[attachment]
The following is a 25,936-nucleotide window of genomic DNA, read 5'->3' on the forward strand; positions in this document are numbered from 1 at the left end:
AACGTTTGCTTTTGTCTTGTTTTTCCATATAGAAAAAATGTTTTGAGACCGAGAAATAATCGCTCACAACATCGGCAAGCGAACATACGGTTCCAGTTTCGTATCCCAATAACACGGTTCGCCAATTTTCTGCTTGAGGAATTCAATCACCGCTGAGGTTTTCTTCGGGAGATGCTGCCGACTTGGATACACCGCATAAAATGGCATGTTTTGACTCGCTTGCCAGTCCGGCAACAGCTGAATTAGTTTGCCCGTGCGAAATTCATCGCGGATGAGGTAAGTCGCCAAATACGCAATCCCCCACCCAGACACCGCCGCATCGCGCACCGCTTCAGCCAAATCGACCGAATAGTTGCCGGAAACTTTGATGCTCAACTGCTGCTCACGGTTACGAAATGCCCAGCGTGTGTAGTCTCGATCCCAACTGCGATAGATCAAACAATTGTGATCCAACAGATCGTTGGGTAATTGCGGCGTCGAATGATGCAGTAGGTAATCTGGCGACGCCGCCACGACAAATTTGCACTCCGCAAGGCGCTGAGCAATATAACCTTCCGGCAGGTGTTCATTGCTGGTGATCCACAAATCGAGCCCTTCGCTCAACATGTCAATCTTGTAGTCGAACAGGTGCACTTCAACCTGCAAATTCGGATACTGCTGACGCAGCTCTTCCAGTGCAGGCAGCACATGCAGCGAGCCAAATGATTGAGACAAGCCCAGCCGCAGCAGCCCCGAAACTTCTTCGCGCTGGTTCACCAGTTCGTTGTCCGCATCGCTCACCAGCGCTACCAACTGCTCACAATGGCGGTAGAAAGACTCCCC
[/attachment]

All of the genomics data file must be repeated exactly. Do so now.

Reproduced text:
The following is a 25,936-nucleotide window of genomic DNA, read 5'->3' on the forward strand; positions in this document are numbered from 1 at the left end:
AACGTTTGCTTTTGTCTTGTTTTTCCATATAGAAAAAATGTTTTGAGACCGAGAAATAATCGCTCACAACATCGGCAAGCGAACATACGGTTCCAGTTTCGTATCCCAATAACACGGTTCGCCAATTTTCTGCTTGAGGAATTCAATCACCGCTGAGGTTTTCTTCGGGAGATGCTGCCGACTTGGATACACCGCATAAAATGGCATGTTTTGACTCGCTTGCCAGTCCGGCAACAGCTGAATTAGTTTGCCCGTGCGAAATTCATCGCGGATGAGGTAAGTCGCCAAATACGCAATCCCCCACCCAGACACCGCCGCATCGCGCACCGCTTCAGCCAAATCGACCGAATAGTTGCCGGAAACTTTGATGCTCAACTGCTGCTCACGGTTACGAAATGCCCAGCGTGTGTAGTCTCGATCCCAACTGCGATAGATCAAACAATTGTGATCCAACAGATCGTTGGGTAATTGCGGCGTCGAATGATGCAGTAGGTAATCTGGCGACGCCGCCACGACAAATTTGCACTCCGCAAGGCGCTGAGCAATATAACCTTCCGGCAGGTGTTCATTGCTGGTGATCCACAAATCGAGCCCTTCGCTCAACATGTCAATCTTGTAGTCGAACAGGTGCACTTCAACCTGCAAATTCGGATACTGCTGACGCAGCTCTTCCAGTGCAGGCAGCACATGCAGCGAGCCAAATGATTGAGACAAGCCCAGCCGCAGCAGCCCCGAAACTTCTTCGCGCTGGTTCACCAGTTCGTTGTCCGCATCGCTCACCAGCGCTACCAACTGCTCACAATGGCGGTAGAAAGACTCCCC